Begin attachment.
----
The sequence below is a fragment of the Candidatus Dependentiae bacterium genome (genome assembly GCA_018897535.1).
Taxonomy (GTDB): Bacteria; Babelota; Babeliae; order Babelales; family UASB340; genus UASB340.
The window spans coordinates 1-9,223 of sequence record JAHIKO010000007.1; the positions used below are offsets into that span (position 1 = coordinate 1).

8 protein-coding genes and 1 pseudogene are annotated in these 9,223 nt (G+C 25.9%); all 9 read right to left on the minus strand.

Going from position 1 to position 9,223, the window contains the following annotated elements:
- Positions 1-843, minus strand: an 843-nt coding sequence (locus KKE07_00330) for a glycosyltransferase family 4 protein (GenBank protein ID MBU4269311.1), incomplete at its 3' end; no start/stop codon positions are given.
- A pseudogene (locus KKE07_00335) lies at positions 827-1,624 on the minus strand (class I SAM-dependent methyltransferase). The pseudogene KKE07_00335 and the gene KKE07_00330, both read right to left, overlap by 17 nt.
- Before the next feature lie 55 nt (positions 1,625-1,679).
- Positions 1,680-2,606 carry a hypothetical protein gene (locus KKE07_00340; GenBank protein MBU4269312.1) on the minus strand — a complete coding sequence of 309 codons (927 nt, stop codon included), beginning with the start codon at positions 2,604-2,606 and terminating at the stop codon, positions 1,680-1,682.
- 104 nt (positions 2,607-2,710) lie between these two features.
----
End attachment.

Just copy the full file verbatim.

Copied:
The sequence below is a fragment of the Candidatus Dependentiae bacterium genome (genome assembly GCA_018897535.1).
Taxonomy (GTDB): Bacteria; Babelota; Babeliae; order Babelales; family UASB340; genus UASB340.
The window spans coordinates 1-9,223 of sequence record JAHIKO010000007.1; the positions used below are offsets into that span (position 1 = coordinate 1).

8 protein-coding genes and 1 pseudogene are annotated in these 9,223 nt (G+C 25.9%); all 9 read right to left on the minus strand.

Going from position 1 to position 9,223, the window contains the following annotated elements:
- Positions 1-843, minus strand: an 843-nt coding sequence (locus KKE07_00330) for a glycosyltransferase family 4 protein (GenBank protein ID MBU4269311.1), incomplete at its 3' end; no start/stop codon positions are given.
- A pseudogene (locus KKE07_00335) lies at positions 827-1,624 on the minus strand (class I SAM-dependent methyltransferase). The pseudogene KKE07_00335 and the gene KKE07_00330, both read right to left, overlap by 17 nt.
- Before the next feature lie 55 nt (positions 1,625-1,679).
- Positions 1,680-2,606 carry a hypothetical protein gene (locus KKE07_00340; GenBank protein MBU4269312.1) on the minus strand — a complete coding sequence of 309 codons (927 nt, stop codon included), beginning with the start codon at positions 2,604-2,606 and terminating at the stop codon, positions 1,680-1,682.
- 104 nt (positions 2,607-2,710) lie between these two features.